From June to Frost
I put my first strawberries in the garden three years ago when I discovered that strawberries from a conventional farm are usually loaded with chemicals. I started with four plants of ‘everbearing’ strawberry, the type that produces fruit from June to frost, just to see how difficult it is to grow them. I picked a few strawberries in that first year but the slugs ate most of the rest. But the plants have produced many runners that became new plants where they touched the ground. Last year they took over one side of the vegetable garden. They have become weedy and invasive if delicious.
This year I bought a planter early in spring, eight feet long, waist high and moved the healthy looking strawberries into it. I gave some to whomever wanted them and left the not so good looking ones in their original place. My problem solved, sort of. The slugs can no longer steal my strawberries since the planter sits high up on steel legs. The birds have no chance either as I covered them with a net. So I’ve been picking strawberries daily since June and there are still more strawberry flowers and young fruit growing.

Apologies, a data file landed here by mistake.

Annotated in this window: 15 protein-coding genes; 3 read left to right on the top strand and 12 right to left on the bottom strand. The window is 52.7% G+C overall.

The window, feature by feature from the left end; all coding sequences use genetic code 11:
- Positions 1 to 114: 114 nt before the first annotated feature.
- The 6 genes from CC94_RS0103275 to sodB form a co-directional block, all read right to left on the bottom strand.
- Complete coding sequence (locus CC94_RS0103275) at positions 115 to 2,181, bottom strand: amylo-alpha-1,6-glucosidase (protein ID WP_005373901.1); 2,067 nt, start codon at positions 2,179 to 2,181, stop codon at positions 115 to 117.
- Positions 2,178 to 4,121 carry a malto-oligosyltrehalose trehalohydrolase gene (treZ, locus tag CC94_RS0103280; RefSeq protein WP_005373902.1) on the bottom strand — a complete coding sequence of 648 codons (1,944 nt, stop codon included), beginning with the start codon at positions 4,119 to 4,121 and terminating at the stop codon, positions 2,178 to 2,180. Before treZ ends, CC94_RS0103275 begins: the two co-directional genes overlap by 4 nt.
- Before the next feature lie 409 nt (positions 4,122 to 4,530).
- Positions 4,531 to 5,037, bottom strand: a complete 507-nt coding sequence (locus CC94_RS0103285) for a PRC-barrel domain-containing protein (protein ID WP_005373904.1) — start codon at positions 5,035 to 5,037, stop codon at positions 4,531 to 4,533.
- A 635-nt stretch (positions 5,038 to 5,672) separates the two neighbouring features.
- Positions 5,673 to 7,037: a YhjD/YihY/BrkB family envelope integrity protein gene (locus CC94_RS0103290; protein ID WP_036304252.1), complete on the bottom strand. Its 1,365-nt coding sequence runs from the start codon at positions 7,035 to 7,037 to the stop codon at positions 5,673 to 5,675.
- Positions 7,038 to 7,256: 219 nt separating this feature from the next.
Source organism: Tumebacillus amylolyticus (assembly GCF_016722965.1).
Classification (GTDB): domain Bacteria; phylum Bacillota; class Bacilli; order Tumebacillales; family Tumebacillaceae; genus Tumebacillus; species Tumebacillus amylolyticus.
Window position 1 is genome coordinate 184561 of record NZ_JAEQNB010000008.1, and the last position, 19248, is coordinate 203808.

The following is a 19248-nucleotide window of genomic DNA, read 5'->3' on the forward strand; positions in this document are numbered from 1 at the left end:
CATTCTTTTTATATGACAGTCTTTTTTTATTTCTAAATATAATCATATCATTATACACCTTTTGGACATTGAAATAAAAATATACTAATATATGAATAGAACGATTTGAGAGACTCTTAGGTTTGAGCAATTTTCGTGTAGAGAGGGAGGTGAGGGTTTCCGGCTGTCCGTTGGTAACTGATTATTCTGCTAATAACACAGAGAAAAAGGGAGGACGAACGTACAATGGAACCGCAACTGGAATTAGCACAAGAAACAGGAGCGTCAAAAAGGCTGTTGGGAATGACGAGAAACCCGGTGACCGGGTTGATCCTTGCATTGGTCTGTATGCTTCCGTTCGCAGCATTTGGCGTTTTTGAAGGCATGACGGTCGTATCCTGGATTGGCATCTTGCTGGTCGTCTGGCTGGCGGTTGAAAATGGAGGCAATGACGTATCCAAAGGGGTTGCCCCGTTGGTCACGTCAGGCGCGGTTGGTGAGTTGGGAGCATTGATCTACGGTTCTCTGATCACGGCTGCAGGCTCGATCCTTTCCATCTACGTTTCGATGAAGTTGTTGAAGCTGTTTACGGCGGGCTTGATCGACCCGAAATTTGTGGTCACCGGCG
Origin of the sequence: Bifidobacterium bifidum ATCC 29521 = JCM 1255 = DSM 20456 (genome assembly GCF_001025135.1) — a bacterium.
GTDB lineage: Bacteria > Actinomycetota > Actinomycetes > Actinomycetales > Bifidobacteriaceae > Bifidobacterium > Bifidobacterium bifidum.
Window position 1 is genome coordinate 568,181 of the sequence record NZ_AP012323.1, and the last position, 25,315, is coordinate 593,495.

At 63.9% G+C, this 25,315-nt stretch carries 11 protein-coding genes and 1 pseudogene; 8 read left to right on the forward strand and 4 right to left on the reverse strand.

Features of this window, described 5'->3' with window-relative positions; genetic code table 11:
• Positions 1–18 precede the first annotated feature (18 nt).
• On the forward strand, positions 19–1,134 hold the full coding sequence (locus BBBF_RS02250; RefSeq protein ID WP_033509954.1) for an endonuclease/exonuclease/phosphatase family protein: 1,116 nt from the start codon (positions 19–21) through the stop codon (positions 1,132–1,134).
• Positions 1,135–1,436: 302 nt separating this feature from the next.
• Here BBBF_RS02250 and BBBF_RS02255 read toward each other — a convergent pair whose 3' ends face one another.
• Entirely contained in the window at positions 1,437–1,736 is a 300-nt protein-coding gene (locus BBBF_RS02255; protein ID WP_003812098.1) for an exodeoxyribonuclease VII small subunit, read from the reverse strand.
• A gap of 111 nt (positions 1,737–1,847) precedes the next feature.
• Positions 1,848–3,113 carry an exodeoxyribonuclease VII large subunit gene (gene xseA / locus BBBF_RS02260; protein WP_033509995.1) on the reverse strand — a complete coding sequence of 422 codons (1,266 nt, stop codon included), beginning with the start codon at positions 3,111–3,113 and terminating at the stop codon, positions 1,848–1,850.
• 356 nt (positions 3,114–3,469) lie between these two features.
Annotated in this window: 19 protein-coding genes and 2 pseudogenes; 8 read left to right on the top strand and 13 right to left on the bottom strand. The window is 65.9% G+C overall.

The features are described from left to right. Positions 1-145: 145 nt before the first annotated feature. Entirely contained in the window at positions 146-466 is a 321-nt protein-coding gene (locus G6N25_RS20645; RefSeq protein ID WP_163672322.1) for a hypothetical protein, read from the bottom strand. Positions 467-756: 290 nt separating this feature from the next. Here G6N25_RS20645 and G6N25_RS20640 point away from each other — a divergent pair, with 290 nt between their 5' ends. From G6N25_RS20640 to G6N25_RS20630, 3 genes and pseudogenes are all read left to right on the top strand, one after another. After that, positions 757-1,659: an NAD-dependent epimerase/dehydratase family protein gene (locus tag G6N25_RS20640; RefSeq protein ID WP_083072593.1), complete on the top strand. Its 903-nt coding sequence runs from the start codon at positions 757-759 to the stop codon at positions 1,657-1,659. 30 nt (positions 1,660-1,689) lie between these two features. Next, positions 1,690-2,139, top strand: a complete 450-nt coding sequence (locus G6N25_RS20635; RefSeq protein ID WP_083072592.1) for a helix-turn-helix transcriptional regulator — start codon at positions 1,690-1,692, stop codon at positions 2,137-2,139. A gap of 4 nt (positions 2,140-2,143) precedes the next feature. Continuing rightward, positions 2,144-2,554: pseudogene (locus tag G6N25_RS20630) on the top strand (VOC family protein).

One problem still exists: they proliferate too fast. They fill the planter in one growing season and the runners are draping down to the ground. I thought I left enough room between them but I guess six to seven inches is not enough. I will have to find more space to plant them. The guilty conscience of throwing perfectly good plants in the compost is very hard to overcome so just thinning them is out.
2 thoughts on “Everbearing Strawberry”
What a delicious-looking bounty. That’s amazing for this variety to have such a long season. It is hard to pull up a perfectly good plant, isn’t it?
Many people don’t like this type of strawberry because it doesn’t produce very large fruit like the ‘June bearing’. I prefer strawberries that produce fruit for a long period and with a reasonable size. Any one plant when it starts, produces half dollar size fruit then produces progressively smaller fruit. Yes, I feel very guilty pulling up a healthy plant. But pulling up seedlings doesn’t feel as bad somehow.